Bone fractures can impede significantly on your daily life. Not only can your mobility be affected, but you may suffer a lot of pain and find yourself unable to work or care for yourself.
In older women, fractures are often associated with osteoporosis, the development of which has been linked to estrogen deficiencies. An experienced doctor who can provide estrogen replacement therapy for osteoporosis to Rhode Island patients might be able to help prevent that next minor bump or fall from becoming a break.
The National Osteoporosis Foundation (NOF) describes osteoporosis as a disease that causes the bones to become porous, making them more fragile and prone to fracturing. Osteoporosis causes an imbalance in the bone reabsorption and creation process that naturally occurs in the body.
Roughly half of all women over age 50 and approximately one-quarter of all men will develop osteoporosis. Unfortunately, the first sign of osteoporosis is usually a fracture, especially in the wrist, hip, or spine. Osteoporosis can result in height loss, as well as a stooped posture.
While all women are potentially at risk for osteoporosis, the odds are higher for white and Asian women and those with smaller bones. The most vulnerable women may lose up to 20 percent of their bone density within five to seven years after menopause begins.
The NOF lists various diseases and conditions that may lead to bone density loss, and among them is premature menopause. That is because women who go through early menopause—either naturally or because of chemotherapy or a hysterectomy—lose estrogen sooner than women who experience menopause past age 50.
Estrogen promotes bone health in women by encouraging osteoblasts, a cell secretion that promotes bone formation. When the female body loses estrogen through menopause, osteoblasts do not perform as effectively.
While there are other osteoporosis medications on the market, estrogen replacement therapy was once the only such treatment approved by the FDA for female bone loss. Because it possesses so many other benefits for post-menopausal women, estrogen replacement therapy is still a primary choice for Rhode Island patients seeking osteoporosis treatment.
Estrogen replacements can come from two sources. The first and more commonly known source is a pregnant mare’s urine. However, this synthetic hormone replacement can increase the risk of breast cancer or heart disease, resulting in many women shying away from estrogen replacement therapy.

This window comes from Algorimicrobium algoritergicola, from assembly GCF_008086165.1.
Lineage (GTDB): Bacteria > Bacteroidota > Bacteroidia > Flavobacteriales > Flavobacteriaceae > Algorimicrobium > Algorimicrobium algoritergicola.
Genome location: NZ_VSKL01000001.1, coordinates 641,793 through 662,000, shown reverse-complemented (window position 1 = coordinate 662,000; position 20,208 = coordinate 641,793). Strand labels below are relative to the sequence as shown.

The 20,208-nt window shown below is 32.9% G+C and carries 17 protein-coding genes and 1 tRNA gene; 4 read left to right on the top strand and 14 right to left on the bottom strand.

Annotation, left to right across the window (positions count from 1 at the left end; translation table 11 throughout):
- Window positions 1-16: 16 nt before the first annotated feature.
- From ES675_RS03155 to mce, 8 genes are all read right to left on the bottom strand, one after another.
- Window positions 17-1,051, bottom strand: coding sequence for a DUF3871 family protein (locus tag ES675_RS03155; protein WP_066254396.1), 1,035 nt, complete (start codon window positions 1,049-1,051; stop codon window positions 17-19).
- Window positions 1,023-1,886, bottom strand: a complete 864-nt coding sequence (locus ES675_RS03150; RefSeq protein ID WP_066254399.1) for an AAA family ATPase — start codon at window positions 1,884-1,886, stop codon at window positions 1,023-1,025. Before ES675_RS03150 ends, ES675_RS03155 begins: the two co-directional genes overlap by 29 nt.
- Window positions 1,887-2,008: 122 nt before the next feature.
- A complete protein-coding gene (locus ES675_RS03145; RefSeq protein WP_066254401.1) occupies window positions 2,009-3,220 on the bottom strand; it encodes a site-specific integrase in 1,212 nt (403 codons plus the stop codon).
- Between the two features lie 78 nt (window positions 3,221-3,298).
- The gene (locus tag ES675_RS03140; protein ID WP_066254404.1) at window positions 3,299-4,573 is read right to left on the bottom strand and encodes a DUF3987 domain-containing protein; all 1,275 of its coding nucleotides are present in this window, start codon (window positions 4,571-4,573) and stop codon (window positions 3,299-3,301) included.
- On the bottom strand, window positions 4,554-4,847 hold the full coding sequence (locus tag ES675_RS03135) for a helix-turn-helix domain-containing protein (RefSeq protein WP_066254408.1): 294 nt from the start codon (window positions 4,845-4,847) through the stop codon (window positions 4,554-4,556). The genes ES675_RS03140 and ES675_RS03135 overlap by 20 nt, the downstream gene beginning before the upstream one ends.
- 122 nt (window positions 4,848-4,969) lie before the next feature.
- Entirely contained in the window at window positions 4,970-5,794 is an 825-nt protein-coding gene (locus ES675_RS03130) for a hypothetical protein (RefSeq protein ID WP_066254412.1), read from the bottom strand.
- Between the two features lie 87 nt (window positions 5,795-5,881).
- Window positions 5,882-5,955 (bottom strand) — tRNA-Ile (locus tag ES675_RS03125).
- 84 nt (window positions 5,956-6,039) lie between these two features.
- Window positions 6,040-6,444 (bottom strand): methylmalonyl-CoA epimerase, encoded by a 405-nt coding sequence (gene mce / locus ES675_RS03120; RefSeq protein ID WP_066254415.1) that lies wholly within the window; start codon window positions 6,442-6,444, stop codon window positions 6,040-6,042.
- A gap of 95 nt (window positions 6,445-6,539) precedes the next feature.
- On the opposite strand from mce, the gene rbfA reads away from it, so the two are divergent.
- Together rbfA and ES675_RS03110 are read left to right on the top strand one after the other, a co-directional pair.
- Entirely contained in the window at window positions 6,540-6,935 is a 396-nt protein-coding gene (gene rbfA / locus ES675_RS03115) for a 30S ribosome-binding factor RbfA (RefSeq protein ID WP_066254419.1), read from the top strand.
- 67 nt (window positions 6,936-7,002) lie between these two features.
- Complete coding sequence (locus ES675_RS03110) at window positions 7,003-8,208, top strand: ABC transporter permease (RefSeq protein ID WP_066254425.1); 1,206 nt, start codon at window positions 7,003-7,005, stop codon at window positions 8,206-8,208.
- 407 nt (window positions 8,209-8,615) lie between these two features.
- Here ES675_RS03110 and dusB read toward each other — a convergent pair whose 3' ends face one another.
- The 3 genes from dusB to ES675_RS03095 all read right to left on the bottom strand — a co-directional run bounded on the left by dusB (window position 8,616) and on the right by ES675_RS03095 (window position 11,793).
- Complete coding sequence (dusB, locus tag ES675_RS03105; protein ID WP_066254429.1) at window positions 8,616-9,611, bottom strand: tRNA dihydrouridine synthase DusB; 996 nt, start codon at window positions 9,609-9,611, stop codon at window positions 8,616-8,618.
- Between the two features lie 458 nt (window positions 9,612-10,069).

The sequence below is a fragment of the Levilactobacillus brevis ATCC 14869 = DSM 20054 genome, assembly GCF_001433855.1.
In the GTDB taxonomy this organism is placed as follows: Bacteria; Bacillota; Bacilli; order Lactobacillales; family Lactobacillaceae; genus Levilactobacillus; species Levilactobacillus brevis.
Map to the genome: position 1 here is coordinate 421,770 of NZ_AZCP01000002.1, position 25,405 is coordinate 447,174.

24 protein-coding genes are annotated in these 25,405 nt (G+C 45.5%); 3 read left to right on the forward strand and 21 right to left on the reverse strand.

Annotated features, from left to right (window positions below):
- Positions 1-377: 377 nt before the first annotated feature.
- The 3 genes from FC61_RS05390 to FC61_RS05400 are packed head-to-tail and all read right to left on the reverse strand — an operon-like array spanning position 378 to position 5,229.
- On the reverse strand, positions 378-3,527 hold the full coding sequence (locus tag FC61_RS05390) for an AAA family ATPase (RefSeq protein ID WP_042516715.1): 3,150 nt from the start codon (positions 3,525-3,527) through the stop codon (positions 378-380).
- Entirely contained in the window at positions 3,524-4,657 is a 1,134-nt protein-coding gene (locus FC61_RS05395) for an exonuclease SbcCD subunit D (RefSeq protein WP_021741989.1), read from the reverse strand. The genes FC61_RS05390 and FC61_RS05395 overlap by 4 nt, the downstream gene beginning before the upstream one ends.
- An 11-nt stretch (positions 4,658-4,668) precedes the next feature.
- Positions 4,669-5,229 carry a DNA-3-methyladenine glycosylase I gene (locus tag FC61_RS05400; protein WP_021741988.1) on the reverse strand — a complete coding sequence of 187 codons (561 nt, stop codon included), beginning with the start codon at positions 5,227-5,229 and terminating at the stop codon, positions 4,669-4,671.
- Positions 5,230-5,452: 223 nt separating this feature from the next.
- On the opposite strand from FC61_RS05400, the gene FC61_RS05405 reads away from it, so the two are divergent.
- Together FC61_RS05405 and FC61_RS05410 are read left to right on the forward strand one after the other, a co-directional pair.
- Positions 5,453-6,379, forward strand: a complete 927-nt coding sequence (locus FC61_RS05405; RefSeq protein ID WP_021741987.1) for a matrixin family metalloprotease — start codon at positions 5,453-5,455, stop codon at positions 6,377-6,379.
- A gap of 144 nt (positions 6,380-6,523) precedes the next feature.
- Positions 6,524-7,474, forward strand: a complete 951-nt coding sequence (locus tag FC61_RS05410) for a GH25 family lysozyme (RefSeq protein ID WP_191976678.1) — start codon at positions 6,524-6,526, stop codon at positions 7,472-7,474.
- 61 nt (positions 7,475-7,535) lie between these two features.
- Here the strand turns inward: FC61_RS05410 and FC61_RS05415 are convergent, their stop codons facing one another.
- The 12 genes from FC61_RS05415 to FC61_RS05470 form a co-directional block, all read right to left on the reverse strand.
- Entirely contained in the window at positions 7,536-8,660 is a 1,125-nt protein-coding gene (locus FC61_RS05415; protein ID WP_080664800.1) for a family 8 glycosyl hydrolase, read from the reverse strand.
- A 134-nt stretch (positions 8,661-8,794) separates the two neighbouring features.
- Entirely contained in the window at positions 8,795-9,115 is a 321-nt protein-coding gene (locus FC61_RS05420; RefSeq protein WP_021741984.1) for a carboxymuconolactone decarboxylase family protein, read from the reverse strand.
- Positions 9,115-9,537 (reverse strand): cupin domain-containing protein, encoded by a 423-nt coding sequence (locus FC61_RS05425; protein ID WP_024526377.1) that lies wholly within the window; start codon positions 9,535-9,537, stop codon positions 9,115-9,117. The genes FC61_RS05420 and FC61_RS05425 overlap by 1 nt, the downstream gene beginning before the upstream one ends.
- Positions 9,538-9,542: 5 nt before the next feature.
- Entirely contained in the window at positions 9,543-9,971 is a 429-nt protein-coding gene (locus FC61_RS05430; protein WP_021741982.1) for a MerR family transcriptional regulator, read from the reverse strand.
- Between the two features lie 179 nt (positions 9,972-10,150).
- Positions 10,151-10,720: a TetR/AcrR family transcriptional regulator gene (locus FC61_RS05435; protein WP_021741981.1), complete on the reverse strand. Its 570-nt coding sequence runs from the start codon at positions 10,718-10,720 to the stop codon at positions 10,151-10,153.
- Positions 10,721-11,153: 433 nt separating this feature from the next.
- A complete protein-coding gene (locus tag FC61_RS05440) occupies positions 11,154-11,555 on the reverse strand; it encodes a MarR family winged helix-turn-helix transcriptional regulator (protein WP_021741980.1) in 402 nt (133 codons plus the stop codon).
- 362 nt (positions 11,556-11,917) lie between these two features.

The other, more natural source for estrogen replacement is plant-based. This source allows doctors to use a bioidentical estrogen replacement, which the body recognizes as identical to estrogen produced by the woman’s own body. As a result, bioidentical estrogen replacements are much less likely to result in dangerous side effects.
It is important to mention that women with a history of breast cancer or cardiovascular disease are generally not candidates for estrogen replacement therapy. The same holds true for those with a history of blood clots or liver disease.
Bioidentical estrogen replacement therapy for osteoporosis is available in tablet, injectable, intradermal pellet, patch, and cream forms for patients in Rhode Island. Along with regular monitoring and dosage adjustment as needed, each patient may receive a custom-tailored diet and exercise plan to help build and maintain bone strength.
If you would like information on how bioidentical estrogen replacement therapy can reduce the risk of weakened bones, a Connecticut doctor who has experience with administering estrogen replacement therapy for osteoporosis to Rhode Island patients could help. Call us today or contact us online to arrange a consultation. In addition to osteoporosis prevention, Dr. Edward Jacobson could discuss the other benefits of bioidentical estrogen replacement therapy for menopausal women.